Beth Smith

It’s Romney.

Romney makes me happy.   It has lovely crimp, it is shiny and shiny and also shiny, It can be fluffy if you want it to and smooth if you want it to.  I like it mostly for outerwear but, with the right fleece, it can be good for next to skin wear.  There is a big range in fleeces from sheep to sheep.  Romney is often recommended as a good fleece to begin with in processing your own wool and also recommended as a good place to start when learning to spin from prepared fibers.  It is happy to be processed by flicking, combing or carding.  The results will be as varied as the fleeces and often can be surprising in the outcomes in wonderful ways.
Romney has a longwool background but the crimp structure is different enough to make it seem like it belongs in a different category.  Check out the luster and you know it belongs right with all of those other shiny wools with good length.
All of the samples I am going to talk about have been combed using my 2 pitch Valkyrie Mini combs.  I’ve talked about these combs before but I use them for almost everything I want to comb.  If I were going to do pounds and pounds I would probably clamp them to a table using the options clampy thing you can get for them but for samples I usually just comb right at my wheel.
From left to right:
2 ply lace – pulled from the comb using a diz, spun worsted – 20 wpi
2 ply – spun from the comb, spun worsted – 11 wpi
2 ply – pulled from the comb using a diz, additional ply twist – 16 wpi
3 ply – pulled from the comb using a diz, spun from the comb – 13 wpi
3 ply – pulled from the comb no diz, spun from the fold – 8 wpi

 These are in the same order just opened up to see the strands a little better.

And some close ups:

This one was spun right from the comb with a worsted draft.  When I talk about a drafting method being woolen or worsted I am referring to whether the twist was in front of my drafting hand or allowed into the fiber supply.  Worsted spinning has the twist pinched off and is not allowed into the fiber supply.  This makes a smoother and more lustrous yarn that is a bit more dense and is good for cables and other techniues where stitch definition is important.  It is also a cooler yarn as there is less trapped air and so is less of an insulator.

 This is the lace one that was spun exactly the same way but was removed from the comb using a diz which is basically a little tool with a hole in it so that while the top is being made, if it is done skillfully (which is no easy feat) the top is all the same thickness from one end to the other.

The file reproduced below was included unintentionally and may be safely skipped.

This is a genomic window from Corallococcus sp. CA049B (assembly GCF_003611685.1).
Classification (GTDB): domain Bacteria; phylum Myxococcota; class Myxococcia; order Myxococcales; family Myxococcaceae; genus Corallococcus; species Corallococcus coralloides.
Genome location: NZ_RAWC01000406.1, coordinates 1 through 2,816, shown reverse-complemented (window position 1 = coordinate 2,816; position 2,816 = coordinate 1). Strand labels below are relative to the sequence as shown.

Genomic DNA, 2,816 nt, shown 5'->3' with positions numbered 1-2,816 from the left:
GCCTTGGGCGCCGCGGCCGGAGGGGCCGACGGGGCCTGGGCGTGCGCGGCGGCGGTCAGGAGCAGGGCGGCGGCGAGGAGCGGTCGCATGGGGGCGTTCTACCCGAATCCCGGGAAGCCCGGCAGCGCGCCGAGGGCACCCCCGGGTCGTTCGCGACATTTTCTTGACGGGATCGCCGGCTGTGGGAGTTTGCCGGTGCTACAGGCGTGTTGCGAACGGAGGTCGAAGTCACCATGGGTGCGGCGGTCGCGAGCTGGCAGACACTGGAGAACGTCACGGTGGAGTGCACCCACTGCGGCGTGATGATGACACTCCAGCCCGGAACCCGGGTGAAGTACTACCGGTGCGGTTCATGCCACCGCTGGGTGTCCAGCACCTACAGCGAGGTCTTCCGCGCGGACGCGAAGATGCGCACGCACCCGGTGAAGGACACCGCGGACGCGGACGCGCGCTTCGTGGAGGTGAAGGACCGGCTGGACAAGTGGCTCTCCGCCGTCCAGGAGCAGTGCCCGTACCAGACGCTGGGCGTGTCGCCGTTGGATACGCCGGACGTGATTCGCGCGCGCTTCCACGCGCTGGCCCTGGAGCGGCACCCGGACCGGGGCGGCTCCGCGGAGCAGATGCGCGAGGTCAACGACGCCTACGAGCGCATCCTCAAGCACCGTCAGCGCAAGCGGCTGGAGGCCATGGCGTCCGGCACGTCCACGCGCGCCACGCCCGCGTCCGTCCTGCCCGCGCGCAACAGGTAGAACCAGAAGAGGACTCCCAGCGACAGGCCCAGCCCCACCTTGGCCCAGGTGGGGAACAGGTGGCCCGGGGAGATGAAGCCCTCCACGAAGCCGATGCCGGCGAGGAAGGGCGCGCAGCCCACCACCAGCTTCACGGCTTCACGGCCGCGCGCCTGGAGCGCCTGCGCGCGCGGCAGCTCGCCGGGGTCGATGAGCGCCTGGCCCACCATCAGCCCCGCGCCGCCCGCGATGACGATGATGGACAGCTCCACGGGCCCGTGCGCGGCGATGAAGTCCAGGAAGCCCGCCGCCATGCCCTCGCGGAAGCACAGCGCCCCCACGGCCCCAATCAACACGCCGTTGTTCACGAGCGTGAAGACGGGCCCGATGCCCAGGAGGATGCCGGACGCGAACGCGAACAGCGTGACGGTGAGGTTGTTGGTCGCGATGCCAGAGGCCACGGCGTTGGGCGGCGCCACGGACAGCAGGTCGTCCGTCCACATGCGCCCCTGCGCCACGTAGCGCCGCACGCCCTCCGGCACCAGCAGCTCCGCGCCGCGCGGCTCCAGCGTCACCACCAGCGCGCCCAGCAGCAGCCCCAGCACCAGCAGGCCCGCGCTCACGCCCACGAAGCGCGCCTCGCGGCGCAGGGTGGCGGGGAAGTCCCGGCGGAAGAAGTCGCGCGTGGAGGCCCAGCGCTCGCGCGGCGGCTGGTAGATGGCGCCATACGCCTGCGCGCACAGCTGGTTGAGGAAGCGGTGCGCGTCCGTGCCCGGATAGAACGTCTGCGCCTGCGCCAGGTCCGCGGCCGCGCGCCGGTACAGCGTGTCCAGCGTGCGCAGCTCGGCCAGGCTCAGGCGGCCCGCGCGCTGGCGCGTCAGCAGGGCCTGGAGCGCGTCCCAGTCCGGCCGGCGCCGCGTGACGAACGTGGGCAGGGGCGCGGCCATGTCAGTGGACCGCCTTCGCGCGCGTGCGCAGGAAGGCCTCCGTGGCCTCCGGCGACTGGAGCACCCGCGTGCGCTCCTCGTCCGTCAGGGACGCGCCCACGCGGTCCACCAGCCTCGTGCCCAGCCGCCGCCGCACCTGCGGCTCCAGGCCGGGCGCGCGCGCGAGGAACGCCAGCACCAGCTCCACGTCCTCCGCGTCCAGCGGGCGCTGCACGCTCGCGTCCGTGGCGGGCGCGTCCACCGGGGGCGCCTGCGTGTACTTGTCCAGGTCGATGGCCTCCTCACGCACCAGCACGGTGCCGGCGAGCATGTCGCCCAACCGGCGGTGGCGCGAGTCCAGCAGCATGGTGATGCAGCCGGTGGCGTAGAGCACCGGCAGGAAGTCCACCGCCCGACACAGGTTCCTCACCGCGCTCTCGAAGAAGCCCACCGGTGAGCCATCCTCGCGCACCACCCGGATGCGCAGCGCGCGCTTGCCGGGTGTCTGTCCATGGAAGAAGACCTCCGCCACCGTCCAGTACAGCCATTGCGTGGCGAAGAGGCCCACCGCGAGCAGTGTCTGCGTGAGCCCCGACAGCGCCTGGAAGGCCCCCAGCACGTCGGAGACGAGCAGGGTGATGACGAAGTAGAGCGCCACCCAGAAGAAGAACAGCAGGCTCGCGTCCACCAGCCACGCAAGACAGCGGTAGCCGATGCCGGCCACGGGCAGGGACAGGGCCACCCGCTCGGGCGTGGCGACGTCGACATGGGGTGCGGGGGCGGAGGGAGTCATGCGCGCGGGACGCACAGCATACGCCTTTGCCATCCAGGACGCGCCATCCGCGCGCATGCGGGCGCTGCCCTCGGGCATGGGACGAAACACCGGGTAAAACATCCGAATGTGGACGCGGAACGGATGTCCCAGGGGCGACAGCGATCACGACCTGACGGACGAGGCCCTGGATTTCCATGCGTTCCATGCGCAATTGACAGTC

This 3 ply yarn was also taken from the comb using a diz.  Also spun worsted.

 This fiber was pulled from the comb without a diz and then spun from the fold with a woolen draft.  Look how fluffy it is and how there is so little luster there.  This is all from the same fleece!

 This yarn is lovely and I want to use it now!  It was spun right from the comb.  It is a two ply and I added extra twist in the ply to make it a bit stronger to be used as a weaving warp.  It’s perfect.

Like I said earlier, these samples were all combed samples but this wool loves to be carded and can also be flicked and spun from the lock.  Doing those things will give even more varied results.  You should try it.

Three more things.  Anne Hanson touched my butt.  Yep it’s true.  We were at the retreat and she thought I had a bit of wool on my pants.  Turned out it was just a hole in my pants.  I thought it was hilarious and we did this whole reenactment thing so she could take a picture of her finger touching my butt.  the photos were not very complimentary to my butt so I am refusing to post them.  Just thought I’d tell you all cause not everyone can say that Anne Hanson touched their butt!

Also, Brittney is getting married on July 1.  So the shop will be closed the week of June 27th.  We’ll be back in the shop on July 5th packing and shipping orders and smiling wide at you all.

And finally, my fiber from the Spunky Eclectic Fiber Club arrived this week.  Every month I am so excited when my little package comes.  The colors are always fabulous and varied and the fibers are so surprising.  This month’s was Norwegian Longwool.  It feels like somewhere between Romney and Wensleydale processed top.  The luster is fantastic.  The colors were inspired by Angkor Wat which is an ancient temple in Cambodia pictured above.  I don;t know if that is the actual photo that inspired the colors but it is a pretty fantastic sight. (that photo is from here)  If you aren’t a member of the Spunky Club, you might want to check it out.

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